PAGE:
Make more or spend less.
Money is a story: “We ask ourselves questions like: How much pain am I in right now? Do I deserve this? What will happen to the price in an hour or a week? If it changes, will I feel smart or dumb? What will my neighbors think? Does it feel fair? What sort of risks (positive and negative) are involved? (This is why eBay auctions don’t work for the masses).” Our bank accounts are merely a number.
Read this if you are 20 (or even if you aren’t).
When you are going through a tough time, get in shape: finances and your health.
Everyone should read “The Richest Man in Babylon” at least once.
A common version is the 70-20-10 strategy: 70% for living expenses (rent, food, clothing, gasoline); 20% for savings, 10% for retirement (IRA, 401(k), company pension), 5% for emergencies (car repairs, medical expenses, unemployment), 5% for specific goals (vacation, car, school tuition, a new computer); 10% for debt (student loans, car payments, credit cards). The 50-30-20 rule allows 30% for wants and 50% for needs.
Learn how to delay gratification.
Every year audit your credit cards and ask for a reduction in interest rate. There is a lot of competition out there if they aren’t willing to help.
Focus on creating great relationships instead of chasing money.
Your car will sit idle 98% of the day so consider wisely how much you value upper your status by buying one that is expensive. Toyota will almost always have the lowest cost of ownership.
Learn to say, “Is this negotiable?” The worst someone will do is say “no.”
Once you make around $70,000, your happiness doesn’t improve.
Create a budget and try to stick to it.
California more expensive to live than the midwest. But, keep in mind the midwest has expenses that California doesn’t.
Do you need a big house?
Buying a boat means that every time you use it be ready to “Break Out Another Thousand.” My brother always said, “it if floats or flies, rent it…”
Have a six-month rainy day fund in case it takes you that long to get a new job.
If you want to buy something from Amazon, but it into your “saved for later.” If you still need it a few days later, then actually buy it. If not, but it in the wishlist and forget about it.
Pay off your credit cards.
Invest in opportunities that you understand.
John Bogle tells a story in his book “Enough” about a conversation he witnessed between Kurt Vonnegut and Joseph Heller at a party of a wealthy hedge fund manager. Vonnegut said that the hedge fund manager made more money in a single day than Heller had earned writing Catch-22. Heller told Vonnegut, “Yes, but I have something he will never have . . . enough.” How much is enough for you?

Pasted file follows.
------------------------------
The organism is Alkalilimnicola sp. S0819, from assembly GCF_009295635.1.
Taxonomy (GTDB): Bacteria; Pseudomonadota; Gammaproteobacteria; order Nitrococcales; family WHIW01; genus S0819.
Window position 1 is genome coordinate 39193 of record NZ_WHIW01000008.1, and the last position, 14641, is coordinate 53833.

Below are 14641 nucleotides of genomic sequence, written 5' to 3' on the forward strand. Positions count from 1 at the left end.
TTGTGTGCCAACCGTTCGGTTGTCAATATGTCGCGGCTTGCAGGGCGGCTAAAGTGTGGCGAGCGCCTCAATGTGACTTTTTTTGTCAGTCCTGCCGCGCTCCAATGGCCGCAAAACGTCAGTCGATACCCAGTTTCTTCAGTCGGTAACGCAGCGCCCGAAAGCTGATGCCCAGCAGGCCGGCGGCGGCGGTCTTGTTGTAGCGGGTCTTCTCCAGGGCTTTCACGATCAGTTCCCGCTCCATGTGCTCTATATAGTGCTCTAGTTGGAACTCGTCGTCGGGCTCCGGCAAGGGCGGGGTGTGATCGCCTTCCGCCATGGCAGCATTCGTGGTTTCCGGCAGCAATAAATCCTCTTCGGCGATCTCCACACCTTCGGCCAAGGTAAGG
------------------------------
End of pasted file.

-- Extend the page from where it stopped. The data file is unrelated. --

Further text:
The American Dream was a marketing campaign developed by Fannie Mae. James Altucher, Ramit Sethi and Kevin Fisher have argued against buying a home. However, if you do own, make one extra house payment a year and you will pay off your home faster.
Know how much money you have at all time. I use Mint.com.
Track your mileage for business and health-related appointments.
Read “Discover How Investing Should Be.”
Always get a return policy or “cooling off period.” Being able to return a more expensive item is worth more than getting a deal on something you can’t. That is why I will always shop at Target, Ikea or REI first.
Set a reminder when you buy something that you are on the fence about keeping (or it is expensive). This way you won’t pass the return date.
Insurance is there to defend your assets.
A pet will cost a lot. Get pet insurance so that you don’t have to end your dog’s life because of a vet bill.
Monitor your credit score. Once you are at 760, you are getting the best rates. Mint.com will also do that for you.
Arguments about money are by far the top predictor of divorce.
Request a free credit report quarterly from annualcreditreport.com.
If everyone is talking about a great buying opportunity, you are already too late.
Make an appointment with your CPA or tax planner every November to estimate your taxes. A surprise tax bill is no fun.
Acorns.com allows you to round up your daily purchases and that extra money will get auto-invested in the stock market. Some have gone on to become millionaires by doing this.
“Corporations are people” and often have much more powerful humans. We want them to do well, but what happens when they get too powerful?
If you ever loan money to a friend or family member, consider it a gift and expect for it to not be repaid.
Everyone wants to pay as little in taxes as possible, but you need to pay enough to qualify for loans. An even better mindset is to look at taxes as your contribution to society.